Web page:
Thursday, September 20, 2012

Unsung Hero: The Teaching Nurse

I saw them huddled on the couch in the waiting lounge on my way into the Maternity part of the hospital: the nursing students dutifully listening to their instructor at the start of their day. Their uniforms were clean, crisp, very new, and highly polyester. Everyone looked fresh and eager to learn. The instructor has the patience of a saint, you can tell. They have seen everything, and they are taking another brood of baby nurses under their wing ready to show them how to fly on their clinical rotations.

The Teaching Nurse is a very important individual. I would not have known about them if I had not been married to an E.R. Nurse who trained at a local Christian University. He had a B.S. R.N., one of the hardest degrees in nursing, and it was his skill that caught my attention in the first place. He used to make fun of 'the nursing process' over the dinner table, saying that it was cumbersome in practice. It helped to organize his approach to a patient, but that was it. I had never HEARD of the nursing process until dinner that night, and I had been in the wards for many years working side by side with my colleagues the R.N.'s.

What is important in this discussion is the very low pay for the academic nurse. My ex said everyone who graduates from nursing programs automatically will make more than their professors, sometimes as much as double, just starting out. He didn't know how they could stay in it. Didn't they know? What was their motivation? These people had been in the department for years and years, like an institution, stable and strong, guiding generation after generation of nursing students with a sure hand and an open heart. He was very thankful for their service, and remembered them with fondness as he spoke.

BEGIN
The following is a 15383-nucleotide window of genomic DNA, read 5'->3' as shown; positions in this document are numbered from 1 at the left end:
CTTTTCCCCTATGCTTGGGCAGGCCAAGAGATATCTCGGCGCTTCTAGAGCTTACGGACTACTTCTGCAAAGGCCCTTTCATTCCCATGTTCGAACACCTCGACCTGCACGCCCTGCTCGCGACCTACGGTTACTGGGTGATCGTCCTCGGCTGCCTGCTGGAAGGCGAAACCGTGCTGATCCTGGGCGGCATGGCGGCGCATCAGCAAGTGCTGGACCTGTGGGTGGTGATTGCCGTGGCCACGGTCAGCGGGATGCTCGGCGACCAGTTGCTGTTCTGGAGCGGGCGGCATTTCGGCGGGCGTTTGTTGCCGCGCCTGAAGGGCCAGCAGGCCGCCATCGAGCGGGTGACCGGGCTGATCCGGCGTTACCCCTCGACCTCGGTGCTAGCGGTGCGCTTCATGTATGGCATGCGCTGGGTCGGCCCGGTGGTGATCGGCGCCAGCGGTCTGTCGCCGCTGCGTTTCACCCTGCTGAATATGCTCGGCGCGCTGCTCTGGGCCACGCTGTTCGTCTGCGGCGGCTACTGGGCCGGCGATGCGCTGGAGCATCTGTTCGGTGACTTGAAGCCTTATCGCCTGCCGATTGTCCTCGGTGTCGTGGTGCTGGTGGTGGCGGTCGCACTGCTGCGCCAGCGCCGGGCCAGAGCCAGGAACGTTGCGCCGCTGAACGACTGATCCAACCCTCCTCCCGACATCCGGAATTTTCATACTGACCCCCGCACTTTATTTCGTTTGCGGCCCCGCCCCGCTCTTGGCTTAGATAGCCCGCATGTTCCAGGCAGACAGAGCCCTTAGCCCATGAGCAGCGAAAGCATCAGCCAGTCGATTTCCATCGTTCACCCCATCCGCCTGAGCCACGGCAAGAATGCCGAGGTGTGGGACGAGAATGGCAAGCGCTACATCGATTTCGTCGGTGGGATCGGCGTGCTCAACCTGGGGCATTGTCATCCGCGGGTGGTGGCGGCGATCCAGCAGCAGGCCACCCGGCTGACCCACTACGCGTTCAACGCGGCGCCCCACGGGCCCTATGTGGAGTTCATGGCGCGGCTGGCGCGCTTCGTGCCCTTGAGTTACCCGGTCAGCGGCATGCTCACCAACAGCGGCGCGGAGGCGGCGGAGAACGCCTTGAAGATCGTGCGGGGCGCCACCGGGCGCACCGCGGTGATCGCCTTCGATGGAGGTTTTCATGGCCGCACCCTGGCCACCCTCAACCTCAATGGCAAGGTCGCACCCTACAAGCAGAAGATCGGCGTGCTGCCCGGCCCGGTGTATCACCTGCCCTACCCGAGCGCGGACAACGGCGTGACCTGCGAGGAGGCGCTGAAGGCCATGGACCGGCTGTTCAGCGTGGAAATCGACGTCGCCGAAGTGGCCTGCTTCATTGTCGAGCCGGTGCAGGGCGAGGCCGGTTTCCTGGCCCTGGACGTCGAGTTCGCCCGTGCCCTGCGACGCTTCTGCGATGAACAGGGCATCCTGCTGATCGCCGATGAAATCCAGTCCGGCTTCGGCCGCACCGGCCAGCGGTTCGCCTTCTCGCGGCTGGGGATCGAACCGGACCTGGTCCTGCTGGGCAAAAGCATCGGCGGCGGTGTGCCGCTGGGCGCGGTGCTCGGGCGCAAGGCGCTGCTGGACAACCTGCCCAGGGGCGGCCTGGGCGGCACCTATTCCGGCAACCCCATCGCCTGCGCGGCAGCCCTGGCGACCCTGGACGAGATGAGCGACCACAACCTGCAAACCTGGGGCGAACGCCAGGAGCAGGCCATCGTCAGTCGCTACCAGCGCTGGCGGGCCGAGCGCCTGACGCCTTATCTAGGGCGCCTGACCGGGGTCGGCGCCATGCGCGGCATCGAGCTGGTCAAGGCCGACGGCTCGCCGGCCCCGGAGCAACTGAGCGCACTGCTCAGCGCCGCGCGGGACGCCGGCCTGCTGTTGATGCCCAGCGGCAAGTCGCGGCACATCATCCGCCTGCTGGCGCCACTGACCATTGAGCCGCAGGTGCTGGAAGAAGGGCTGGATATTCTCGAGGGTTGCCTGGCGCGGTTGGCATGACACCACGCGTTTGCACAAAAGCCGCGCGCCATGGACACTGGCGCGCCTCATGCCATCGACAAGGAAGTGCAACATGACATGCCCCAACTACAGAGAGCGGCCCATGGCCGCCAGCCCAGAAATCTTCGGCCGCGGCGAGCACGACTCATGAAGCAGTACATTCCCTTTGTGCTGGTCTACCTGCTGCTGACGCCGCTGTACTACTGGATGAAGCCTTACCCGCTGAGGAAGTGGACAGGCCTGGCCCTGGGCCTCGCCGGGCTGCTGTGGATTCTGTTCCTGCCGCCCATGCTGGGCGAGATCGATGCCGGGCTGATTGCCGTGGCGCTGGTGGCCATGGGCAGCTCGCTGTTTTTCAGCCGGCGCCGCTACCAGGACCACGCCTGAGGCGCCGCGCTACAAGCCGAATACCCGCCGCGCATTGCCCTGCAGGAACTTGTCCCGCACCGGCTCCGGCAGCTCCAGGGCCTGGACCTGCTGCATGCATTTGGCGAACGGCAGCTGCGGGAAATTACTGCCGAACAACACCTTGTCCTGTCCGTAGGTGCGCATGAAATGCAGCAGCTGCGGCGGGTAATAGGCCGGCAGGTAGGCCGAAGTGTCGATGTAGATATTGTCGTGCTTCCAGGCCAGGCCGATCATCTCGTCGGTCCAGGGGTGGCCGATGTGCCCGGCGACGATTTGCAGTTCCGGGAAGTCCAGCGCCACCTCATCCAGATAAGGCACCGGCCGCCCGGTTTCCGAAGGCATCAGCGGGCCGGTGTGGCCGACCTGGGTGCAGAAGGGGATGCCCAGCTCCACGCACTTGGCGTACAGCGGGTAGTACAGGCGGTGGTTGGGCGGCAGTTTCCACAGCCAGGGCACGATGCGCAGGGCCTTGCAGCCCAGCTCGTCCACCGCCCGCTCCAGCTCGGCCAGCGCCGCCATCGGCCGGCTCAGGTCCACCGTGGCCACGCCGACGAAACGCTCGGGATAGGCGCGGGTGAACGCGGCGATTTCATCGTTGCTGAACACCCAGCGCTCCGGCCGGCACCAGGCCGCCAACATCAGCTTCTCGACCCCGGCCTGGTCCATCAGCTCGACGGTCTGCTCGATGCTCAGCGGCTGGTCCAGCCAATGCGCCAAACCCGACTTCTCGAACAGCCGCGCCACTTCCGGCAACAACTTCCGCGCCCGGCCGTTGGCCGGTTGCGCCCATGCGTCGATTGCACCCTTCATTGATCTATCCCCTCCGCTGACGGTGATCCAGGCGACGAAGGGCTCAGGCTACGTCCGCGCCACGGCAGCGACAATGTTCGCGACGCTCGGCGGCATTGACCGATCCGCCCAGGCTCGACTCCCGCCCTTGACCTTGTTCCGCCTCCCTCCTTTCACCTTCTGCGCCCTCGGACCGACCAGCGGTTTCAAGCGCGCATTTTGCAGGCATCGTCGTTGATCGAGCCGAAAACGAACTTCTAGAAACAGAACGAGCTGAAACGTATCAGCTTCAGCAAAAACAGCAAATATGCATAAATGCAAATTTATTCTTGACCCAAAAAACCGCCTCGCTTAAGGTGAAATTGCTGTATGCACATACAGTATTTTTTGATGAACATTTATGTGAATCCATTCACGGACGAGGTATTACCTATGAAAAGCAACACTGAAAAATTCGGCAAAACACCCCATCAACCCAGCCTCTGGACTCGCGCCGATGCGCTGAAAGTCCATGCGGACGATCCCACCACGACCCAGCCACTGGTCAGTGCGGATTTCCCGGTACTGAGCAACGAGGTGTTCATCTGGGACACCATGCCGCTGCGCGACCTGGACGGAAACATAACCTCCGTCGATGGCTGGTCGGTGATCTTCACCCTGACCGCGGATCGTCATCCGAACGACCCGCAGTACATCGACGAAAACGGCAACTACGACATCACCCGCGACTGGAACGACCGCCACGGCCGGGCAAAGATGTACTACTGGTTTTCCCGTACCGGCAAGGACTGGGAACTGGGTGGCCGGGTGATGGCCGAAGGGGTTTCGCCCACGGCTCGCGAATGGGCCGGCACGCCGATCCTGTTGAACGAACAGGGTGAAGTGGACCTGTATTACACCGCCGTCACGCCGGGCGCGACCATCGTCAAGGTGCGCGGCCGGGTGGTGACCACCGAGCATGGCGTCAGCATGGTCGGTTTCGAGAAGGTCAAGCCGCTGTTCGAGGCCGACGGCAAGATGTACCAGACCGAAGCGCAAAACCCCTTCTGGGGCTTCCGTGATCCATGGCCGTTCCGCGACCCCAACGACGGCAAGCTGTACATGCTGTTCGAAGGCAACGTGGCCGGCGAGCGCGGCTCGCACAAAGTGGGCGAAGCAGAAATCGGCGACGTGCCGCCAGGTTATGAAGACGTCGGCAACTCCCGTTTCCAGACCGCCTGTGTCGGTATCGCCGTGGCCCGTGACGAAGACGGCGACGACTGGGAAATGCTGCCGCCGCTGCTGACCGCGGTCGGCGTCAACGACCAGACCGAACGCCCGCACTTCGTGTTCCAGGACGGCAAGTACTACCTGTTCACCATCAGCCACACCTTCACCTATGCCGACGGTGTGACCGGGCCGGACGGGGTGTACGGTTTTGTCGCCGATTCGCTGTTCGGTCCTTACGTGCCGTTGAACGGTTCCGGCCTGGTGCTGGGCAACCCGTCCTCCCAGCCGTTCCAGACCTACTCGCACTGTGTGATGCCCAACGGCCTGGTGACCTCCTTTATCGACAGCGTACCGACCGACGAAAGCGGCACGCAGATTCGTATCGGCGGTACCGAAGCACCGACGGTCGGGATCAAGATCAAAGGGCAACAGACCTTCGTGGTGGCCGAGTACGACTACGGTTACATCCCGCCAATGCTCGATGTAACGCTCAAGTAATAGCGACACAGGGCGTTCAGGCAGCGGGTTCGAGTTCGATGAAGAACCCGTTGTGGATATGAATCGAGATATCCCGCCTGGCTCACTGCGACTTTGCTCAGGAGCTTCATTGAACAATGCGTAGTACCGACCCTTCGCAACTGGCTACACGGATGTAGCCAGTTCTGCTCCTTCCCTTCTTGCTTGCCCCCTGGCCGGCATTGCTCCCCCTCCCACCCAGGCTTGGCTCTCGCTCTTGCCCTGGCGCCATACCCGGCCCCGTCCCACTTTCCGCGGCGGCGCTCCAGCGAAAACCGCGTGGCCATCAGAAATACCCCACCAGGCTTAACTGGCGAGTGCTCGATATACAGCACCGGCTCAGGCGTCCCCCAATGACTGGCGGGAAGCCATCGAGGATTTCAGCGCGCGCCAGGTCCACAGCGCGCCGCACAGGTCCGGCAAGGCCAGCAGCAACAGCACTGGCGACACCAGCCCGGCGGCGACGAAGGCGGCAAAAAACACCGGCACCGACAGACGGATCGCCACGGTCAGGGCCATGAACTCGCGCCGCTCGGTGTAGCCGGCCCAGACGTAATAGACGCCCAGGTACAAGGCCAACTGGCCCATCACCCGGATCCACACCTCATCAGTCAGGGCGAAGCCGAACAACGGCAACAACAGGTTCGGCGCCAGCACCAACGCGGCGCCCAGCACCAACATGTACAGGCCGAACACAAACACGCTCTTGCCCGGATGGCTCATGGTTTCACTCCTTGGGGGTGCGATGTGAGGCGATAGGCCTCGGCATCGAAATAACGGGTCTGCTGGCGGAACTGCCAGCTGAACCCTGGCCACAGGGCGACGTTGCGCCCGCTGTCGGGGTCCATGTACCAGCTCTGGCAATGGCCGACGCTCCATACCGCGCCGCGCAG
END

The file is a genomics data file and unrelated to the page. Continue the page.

What does a nurse have to do to be able to help you with your health?

They have to apply and be accepted into a nursing program. These are competitive in this economy.
They have to take classes, sometimes having to wait for hard-to-get ones like a couple of semesters.
They have to study and take exams.
They have to learn in the hospital, seeing, asking questions, and doing under supervision from RN's.
They have to graduate.
They have to get a license.
They have to find work.
They have to have ACLS, PALS, and neonatal resuscitation up-to-date continuously.
They have to keep up with their continuing education units.
They have to be on time, dependable, and part of a staffing team at their department.
They have to be able and affable in their interaction with patients under their care.
They have to be strong and able to lift and turn people who outweigh them. They team up for this.
They have to have exceptional communication with doctors and manage upwards.
They have to understand the working of the hospital, the most complex organization on Earth, and work it to the advantage of their patient.

I have benefitted so much from my working relationship with nurses over my career. They don't just care about their patients. They care about me, too. I am so blessed to have worked side-by-side with them! And the Reiki Nurses that I know, through this blog, encourage me every step of the way. I bask in their Light they so freely share with the world. I am most grateful.


Reiki Doc